But as would be expected, Alan’s days of successful law practice in Hawaii were numbered. It was time to go home. Hawaii did not need such a rabble rouser! Once back in Nevada City in the late 1970’s Alan discovered that wine was being produced on a very small scale. He made some inquires and eventually got a chance to taste locally made wine from locally grown grapes. During these sessions he realized that Nevada County could support commercial grape growing and wine production. All the essential ingredients were there - soil, climate and interest among locals. He asked what was needed to launch such an industry and the responses were all the same - a locally based grape crushing and production facility. That was all that Alan needed to hear. He responded, “Maybe I can do something about that!”
With that local wine tasting experience, the first modern era winery in Nevada County was born. When completed about two years later, Alan and partners blessed the rebirth of the winegrowing industry in the county by appropriately naming their facility “Nevada City Winery,” 100 hundred years after the first one to be so named which was also located in the downtown area. Then Mr. Olney provides you with descriptions of how the wine grape growing and wine production facilities have experienced rapid growth since the early 2000s going from just over a handful before that timeframe to the current number of 23 bonded wineries.
For the remainder of the booklet, Mr. Olney shifts from historian to tour guide providing the reader with the experiences he encountered in locating the mostly remote countryside vineyards and wineries, meeting directly with owners and winemakers and tasting their products with them. Mr. Olney commented, “What a unique experience compared to most of the more well known wine country regions surrounding the Bay Area.”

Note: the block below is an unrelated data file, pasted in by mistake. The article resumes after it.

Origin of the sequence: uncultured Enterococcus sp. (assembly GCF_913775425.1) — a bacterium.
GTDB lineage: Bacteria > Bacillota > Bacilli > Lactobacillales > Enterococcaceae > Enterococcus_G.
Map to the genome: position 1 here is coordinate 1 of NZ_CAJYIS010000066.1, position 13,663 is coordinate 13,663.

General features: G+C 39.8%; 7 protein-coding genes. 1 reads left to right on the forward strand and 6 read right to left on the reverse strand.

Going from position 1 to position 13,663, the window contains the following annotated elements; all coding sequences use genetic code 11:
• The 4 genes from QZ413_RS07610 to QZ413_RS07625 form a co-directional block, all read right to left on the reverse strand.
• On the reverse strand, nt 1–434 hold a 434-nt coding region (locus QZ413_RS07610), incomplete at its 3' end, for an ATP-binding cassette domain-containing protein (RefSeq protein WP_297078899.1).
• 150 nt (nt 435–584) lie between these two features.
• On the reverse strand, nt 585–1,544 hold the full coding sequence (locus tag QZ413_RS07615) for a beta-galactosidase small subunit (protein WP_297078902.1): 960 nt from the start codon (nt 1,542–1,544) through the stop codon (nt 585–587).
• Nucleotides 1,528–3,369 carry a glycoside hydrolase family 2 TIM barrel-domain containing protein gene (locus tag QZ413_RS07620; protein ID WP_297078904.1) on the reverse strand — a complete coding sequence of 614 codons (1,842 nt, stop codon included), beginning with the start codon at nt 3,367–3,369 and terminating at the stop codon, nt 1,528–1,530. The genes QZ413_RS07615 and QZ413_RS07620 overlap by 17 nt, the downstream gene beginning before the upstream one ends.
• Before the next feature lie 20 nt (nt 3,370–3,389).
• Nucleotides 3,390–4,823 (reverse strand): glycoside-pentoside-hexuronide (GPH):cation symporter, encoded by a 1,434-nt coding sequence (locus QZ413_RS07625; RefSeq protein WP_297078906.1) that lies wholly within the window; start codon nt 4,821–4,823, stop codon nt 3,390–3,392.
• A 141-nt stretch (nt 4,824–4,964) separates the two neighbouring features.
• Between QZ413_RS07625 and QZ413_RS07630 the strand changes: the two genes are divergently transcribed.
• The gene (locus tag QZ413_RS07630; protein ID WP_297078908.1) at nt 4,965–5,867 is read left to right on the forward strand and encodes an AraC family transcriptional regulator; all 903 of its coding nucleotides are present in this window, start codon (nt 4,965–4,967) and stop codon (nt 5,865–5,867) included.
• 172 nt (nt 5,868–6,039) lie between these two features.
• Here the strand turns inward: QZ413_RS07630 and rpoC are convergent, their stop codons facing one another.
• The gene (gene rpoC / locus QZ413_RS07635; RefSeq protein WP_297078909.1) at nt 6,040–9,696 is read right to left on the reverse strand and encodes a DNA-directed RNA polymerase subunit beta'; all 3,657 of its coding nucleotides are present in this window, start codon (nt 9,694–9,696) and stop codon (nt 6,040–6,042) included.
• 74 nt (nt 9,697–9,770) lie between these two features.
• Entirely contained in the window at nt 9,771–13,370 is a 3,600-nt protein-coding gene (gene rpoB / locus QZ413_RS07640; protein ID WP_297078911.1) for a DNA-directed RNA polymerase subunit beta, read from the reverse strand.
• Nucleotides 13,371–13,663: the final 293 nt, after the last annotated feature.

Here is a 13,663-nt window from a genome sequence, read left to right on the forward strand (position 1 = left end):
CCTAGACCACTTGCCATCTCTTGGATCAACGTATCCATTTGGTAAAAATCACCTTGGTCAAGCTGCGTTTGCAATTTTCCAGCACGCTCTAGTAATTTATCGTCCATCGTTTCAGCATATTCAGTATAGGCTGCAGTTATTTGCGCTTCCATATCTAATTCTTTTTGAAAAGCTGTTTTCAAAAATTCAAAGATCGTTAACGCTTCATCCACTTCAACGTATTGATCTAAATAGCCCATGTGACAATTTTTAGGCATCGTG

He often describes the wines he tasted in terms of how they pleased his palate as opposed to trying to fit them into some sort of subjective point system as if the wine was in a beauty contest. You will also frequently read the reactions of his friend who often accompanied him on his winery visits and who lives in the Grass Valley community of “You Bet,”
The wineries are typically separated by an average of 30 minute drives between them and/or the major towns of Grass Valley and Nevada City. Because of the travel time and perceived loss of wine sales, the majority of wineries have opened a second individual or collective tasting room away from the original winery building in and/or near the major cities of Grass Valley and Nevada City. Mr. Olney provides the reader with plenty of photographic visual aids to assist the reader in knowing how to find these downtown tasting rooms and what readers can expect once there. Additionally, he provides the reader with a hefty amount of color photography designed to give the reader sufficient visual record of what he or she will encounter as they elect to make the associated vineyards and wineries destination and tasting sites for future visits to the area. The interviews with the owners and/or winemakers will provide you with interesting reading as he and his friend get them to open up and tell us how and why they selected Nevada County to become their winegrowing home.
When interviewing Alan Haley, founder of the first modern era winery in Nevada County (1980) Mr. Olney found quite interesting the sidebar comment made by Alan as they closed out their visit. ”You know John, you have the distinction of having tasted more Nevada County wines than any other Bay Area wine writer I know